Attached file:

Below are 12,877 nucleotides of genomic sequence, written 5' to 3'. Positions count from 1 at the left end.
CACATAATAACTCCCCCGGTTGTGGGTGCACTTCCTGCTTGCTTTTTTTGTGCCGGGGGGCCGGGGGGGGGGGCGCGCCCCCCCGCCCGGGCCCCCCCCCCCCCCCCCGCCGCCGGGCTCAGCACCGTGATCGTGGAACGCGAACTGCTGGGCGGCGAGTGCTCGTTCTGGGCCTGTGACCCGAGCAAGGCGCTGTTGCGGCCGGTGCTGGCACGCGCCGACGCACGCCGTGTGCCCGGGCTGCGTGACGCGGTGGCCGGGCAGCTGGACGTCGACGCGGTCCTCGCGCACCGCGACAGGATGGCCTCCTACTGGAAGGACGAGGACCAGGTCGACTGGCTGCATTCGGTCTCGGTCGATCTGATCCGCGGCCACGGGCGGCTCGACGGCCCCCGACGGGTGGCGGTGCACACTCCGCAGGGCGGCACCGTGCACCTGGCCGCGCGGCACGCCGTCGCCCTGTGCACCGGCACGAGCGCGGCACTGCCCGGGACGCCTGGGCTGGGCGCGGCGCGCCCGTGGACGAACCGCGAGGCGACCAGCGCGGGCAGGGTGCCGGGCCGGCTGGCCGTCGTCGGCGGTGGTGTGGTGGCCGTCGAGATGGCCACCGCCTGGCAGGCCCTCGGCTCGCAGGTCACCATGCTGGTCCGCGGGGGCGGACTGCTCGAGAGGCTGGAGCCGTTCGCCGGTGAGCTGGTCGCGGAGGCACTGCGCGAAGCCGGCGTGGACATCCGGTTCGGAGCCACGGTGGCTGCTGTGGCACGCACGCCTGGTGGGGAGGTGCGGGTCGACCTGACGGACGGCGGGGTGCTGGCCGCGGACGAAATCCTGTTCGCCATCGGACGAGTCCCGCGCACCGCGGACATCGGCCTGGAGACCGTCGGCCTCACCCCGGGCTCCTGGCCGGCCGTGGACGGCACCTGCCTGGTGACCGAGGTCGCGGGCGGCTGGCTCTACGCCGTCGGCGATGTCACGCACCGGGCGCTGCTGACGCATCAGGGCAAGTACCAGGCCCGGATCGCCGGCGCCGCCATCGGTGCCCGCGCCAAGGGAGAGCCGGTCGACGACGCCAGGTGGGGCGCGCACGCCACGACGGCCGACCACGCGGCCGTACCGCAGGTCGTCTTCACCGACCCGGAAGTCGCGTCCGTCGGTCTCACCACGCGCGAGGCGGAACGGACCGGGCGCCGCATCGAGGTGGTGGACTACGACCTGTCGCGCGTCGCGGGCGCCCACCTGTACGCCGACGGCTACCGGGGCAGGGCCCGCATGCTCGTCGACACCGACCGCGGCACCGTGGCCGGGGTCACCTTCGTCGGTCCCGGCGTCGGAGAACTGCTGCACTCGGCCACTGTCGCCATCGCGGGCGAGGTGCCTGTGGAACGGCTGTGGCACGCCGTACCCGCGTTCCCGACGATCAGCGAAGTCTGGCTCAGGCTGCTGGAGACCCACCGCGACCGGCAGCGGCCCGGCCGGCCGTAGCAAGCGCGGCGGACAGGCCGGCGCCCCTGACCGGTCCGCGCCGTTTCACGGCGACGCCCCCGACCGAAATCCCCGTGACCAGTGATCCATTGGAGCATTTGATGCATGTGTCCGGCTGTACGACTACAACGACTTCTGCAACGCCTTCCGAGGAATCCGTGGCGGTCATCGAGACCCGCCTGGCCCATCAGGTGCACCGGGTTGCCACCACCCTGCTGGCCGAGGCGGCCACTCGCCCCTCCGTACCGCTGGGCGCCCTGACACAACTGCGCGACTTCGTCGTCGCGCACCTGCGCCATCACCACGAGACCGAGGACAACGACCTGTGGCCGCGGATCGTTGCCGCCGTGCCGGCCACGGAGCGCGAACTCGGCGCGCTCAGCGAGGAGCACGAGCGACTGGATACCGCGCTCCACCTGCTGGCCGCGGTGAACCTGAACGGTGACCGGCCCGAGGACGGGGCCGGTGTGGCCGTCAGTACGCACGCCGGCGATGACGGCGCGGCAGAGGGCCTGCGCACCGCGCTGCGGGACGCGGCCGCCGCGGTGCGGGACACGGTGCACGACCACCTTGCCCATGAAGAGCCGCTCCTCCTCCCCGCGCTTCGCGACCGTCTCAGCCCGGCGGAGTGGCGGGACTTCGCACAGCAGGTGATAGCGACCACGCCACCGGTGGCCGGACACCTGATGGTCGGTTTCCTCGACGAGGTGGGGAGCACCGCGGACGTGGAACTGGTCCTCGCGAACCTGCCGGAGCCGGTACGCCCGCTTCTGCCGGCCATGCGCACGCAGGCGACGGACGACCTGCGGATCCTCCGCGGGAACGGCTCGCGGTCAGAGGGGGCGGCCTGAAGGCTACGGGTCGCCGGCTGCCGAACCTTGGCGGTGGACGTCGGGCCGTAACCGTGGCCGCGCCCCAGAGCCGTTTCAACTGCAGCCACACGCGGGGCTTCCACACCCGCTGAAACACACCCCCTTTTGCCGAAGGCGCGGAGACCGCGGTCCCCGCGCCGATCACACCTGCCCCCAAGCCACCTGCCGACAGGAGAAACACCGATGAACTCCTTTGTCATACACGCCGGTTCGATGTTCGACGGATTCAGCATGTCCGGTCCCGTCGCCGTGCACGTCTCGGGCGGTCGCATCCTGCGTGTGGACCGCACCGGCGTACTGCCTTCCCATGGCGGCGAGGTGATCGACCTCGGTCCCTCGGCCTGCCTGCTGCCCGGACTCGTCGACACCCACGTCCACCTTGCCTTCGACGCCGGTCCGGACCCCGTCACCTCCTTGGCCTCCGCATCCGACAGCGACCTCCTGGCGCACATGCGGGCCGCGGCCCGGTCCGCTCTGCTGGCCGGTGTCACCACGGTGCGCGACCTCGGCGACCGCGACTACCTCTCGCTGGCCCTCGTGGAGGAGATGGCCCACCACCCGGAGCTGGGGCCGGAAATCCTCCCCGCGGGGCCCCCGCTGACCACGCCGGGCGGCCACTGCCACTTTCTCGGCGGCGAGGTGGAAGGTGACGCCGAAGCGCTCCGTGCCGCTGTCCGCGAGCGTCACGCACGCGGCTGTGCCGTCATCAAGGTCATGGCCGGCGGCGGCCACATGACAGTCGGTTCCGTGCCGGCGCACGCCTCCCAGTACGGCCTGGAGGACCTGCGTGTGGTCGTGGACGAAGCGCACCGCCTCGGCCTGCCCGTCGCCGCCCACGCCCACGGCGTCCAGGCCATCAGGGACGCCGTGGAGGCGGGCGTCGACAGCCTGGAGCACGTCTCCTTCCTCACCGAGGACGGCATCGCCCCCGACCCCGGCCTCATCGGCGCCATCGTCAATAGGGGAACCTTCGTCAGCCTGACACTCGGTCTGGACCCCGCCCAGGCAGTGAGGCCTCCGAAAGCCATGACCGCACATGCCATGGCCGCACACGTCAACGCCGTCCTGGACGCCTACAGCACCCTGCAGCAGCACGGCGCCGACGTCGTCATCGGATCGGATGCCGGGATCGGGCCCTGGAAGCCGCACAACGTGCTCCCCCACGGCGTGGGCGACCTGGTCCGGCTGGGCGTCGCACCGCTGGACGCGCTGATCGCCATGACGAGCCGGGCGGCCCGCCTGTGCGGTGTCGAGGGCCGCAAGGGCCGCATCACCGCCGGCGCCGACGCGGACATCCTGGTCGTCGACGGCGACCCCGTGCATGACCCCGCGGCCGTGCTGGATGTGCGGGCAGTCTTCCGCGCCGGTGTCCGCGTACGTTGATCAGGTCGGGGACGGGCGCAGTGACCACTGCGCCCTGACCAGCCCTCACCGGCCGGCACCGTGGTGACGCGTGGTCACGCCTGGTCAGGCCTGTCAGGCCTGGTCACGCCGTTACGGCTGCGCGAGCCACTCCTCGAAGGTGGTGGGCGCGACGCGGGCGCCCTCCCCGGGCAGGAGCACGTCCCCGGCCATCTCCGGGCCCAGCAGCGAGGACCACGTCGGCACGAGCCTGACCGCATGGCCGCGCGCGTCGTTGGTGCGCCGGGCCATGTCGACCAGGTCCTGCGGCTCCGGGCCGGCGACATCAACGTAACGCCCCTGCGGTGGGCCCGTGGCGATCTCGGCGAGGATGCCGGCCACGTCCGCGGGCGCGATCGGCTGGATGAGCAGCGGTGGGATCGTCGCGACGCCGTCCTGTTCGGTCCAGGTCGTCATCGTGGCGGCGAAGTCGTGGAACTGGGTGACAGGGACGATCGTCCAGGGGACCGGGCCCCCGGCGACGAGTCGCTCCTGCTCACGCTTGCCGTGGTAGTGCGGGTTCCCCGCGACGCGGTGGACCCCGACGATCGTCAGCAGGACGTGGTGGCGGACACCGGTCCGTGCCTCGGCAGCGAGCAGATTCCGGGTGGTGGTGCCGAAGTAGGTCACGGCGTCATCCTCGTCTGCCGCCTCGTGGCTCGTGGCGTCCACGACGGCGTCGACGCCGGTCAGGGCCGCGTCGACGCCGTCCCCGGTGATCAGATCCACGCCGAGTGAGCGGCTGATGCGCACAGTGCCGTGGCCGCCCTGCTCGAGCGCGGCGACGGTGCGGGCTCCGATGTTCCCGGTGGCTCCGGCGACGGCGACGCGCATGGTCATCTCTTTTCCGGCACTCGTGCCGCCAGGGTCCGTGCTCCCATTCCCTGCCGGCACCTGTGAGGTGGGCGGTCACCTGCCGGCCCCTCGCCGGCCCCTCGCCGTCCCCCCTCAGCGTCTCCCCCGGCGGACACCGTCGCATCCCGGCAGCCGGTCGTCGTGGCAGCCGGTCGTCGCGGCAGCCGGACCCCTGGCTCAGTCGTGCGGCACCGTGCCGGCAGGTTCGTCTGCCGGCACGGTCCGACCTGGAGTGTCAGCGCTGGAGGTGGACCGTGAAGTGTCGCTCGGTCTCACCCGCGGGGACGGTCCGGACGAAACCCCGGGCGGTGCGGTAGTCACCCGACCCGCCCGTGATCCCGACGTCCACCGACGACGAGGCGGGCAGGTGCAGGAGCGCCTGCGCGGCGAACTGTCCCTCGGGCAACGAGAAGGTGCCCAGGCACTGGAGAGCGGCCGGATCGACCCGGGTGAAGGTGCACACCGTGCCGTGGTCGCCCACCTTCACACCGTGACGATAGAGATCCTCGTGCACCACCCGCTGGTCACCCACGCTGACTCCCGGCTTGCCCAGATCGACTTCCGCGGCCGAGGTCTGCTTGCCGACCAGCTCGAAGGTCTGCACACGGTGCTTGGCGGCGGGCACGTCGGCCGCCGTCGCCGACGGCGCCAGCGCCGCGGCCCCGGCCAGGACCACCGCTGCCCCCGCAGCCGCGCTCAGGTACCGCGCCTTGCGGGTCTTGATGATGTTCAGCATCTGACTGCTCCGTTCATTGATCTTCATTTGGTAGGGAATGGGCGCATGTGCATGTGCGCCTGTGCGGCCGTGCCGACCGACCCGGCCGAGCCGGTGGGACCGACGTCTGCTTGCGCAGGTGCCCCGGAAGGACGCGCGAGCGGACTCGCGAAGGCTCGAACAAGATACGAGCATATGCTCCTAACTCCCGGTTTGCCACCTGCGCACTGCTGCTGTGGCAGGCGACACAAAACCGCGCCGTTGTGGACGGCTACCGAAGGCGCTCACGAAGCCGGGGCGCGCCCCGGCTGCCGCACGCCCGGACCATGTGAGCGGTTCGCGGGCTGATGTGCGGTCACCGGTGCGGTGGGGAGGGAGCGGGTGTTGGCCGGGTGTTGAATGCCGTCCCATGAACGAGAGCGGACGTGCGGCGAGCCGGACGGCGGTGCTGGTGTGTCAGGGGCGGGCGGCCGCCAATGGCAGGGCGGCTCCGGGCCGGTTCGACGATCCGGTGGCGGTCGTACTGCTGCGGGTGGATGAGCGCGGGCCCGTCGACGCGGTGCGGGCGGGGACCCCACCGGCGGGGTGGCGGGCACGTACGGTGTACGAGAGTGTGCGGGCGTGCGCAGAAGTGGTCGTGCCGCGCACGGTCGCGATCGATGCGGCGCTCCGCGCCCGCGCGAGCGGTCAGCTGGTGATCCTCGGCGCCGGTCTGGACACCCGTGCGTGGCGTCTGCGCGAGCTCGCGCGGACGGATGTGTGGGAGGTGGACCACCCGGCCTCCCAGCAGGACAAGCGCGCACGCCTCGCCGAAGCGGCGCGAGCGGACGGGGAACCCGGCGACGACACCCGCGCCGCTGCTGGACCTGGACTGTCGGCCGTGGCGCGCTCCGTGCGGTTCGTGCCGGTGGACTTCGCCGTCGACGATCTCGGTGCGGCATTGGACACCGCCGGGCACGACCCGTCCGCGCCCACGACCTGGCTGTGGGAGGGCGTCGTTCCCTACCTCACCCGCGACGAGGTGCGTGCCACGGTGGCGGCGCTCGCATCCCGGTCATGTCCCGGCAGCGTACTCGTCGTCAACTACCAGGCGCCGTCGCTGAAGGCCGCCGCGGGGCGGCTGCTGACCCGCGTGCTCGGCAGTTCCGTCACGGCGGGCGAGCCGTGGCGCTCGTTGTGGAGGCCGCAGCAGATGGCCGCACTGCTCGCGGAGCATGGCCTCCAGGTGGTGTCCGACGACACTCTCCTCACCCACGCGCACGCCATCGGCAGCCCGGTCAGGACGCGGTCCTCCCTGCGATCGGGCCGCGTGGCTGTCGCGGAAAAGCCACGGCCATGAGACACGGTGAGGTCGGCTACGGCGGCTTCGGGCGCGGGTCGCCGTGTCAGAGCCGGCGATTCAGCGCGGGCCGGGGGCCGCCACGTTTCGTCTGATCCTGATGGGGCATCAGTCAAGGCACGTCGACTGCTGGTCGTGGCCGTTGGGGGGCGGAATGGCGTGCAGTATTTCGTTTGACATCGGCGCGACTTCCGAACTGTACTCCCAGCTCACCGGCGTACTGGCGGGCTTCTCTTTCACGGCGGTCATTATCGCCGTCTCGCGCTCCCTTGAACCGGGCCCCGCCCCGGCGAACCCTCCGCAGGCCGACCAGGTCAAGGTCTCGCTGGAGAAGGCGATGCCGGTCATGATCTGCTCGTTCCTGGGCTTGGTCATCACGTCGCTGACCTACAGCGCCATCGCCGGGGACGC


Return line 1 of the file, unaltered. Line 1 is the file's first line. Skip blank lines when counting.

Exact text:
Below are 12,877 nucleotides of genomic sequence, written 5' to 3'. Positions count from 1 at the left end.